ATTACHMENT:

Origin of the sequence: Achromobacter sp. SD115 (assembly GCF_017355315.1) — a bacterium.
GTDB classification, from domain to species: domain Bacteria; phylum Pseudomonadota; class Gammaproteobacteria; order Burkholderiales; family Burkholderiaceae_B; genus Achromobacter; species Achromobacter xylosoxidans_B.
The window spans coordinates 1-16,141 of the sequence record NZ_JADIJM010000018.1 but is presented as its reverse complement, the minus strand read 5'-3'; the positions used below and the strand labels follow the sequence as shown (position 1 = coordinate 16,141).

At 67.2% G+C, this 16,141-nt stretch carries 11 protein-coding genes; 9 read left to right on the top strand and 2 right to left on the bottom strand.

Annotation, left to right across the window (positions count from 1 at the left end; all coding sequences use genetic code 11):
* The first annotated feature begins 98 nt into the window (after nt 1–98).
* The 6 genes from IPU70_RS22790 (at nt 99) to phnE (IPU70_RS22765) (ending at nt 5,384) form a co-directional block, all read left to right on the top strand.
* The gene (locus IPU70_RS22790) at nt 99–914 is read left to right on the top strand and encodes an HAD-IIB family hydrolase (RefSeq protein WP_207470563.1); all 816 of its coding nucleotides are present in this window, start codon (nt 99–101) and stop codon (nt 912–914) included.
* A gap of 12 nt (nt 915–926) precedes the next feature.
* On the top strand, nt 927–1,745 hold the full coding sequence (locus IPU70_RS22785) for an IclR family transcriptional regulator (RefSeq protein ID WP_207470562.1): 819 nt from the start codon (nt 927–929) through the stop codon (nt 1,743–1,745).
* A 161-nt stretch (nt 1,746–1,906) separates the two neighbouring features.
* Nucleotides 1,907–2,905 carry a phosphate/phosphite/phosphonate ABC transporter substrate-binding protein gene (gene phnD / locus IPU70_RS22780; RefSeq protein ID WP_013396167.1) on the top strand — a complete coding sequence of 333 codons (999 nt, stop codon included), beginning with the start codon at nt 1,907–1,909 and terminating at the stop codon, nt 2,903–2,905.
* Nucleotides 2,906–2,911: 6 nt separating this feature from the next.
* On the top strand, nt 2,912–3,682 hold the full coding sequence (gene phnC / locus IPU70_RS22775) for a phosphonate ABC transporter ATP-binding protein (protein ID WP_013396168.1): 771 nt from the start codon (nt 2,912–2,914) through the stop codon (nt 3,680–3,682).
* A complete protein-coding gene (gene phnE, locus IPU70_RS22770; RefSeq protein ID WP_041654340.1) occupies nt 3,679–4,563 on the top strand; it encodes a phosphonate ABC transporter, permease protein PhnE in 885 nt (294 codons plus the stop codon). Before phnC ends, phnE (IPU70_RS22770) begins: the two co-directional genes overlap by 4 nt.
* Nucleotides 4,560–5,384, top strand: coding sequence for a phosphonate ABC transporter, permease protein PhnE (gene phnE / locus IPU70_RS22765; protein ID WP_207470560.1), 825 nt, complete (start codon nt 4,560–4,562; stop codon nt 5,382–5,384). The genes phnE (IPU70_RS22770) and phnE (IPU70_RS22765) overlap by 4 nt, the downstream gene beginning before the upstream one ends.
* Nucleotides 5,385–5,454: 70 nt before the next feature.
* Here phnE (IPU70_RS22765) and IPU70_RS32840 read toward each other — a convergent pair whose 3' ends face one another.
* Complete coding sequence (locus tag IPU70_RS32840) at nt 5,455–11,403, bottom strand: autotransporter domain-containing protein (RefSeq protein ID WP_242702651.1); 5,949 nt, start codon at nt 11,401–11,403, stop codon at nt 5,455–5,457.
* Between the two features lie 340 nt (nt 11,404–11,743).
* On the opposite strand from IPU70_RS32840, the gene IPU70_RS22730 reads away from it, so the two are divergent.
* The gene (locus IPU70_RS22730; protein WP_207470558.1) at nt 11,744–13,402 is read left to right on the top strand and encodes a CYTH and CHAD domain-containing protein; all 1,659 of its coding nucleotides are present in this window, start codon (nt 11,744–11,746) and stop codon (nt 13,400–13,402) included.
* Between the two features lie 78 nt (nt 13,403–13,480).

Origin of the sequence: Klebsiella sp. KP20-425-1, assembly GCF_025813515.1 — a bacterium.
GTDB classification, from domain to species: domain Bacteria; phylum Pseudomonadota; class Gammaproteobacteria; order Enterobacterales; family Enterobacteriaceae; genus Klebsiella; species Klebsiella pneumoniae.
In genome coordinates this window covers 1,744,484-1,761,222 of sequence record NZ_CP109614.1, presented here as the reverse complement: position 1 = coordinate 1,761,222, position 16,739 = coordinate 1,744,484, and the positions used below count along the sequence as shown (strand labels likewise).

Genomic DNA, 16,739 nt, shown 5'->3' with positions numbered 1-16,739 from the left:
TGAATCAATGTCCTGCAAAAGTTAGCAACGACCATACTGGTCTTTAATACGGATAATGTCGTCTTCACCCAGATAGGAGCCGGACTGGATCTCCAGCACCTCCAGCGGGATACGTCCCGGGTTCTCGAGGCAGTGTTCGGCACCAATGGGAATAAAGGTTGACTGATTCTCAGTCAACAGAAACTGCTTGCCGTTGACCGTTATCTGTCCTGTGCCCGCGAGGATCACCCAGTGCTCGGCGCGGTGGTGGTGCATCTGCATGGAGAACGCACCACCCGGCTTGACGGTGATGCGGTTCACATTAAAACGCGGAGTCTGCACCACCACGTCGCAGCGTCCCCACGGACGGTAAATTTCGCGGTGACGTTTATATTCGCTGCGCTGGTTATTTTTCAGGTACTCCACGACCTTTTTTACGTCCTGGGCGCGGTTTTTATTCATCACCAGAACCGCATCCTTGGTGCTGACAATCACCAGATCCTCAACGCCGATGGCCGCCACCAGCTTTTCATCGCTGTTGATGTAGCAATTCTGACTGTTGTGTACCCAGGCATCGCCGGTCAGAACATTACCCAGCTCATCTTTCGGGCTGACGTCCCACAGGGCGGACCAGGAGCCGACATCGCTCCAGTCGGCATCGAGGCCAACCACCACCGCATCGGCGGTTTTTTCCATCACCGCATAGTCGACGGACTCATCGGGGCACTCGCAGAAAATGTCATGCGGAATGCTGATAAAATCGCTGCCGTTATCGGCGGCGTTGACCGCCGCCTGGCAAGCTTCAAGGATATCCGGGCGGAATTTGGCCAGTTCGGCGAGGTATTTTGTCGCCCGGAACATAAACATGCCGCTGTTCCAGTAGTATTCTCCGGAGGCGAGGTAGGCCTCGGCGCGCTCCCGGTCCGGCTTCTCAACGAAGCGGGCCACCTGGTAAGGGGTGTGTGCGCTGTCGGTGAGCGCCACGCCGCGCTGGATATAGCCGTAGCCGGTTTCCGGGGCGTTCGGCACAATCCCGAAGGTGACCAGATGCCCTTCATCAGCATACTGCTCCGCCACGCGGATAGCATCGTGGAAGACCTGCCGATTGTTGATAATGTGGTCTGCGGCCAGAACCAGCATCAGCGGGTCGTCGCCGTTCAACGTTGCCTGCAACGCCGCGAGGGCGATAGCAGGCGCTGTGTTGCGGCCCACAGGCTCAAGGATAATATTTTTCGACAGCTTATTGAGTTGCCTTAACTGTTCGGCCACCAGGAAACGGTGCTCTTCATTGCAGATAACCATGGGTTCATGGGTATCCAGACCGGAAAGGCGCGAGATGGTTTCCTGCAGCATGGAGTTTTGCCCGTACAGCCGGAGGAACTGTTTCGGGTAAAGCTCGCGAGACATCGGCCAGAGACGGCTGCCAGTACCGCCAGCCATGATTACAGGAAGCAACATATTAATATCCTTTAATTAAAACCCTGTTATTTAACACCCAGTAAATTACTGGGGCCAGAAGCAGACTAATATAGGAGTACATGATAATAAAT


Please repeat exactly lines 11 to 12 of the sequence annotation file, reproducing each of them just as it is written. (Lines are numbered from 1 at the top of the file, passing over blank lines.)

* A 161-nt stretch (nt 1,746–1,906) separates the two neighbouring features.
* Nucleotides 1,907–2,905 carry a phosphate/phosphite/phosphonate ABC transporter substrate-binding protein gene (gene phnD / locus IPU70_RS22780; RefSeq protein ID WP_013396167.1) on the top strand — a complete coding sequence of 333 codons (999 nt, stop codon included), beginning with the start codon at nt 1,907–1,909 and terminating at the stop codon, nt 2,903–2,905.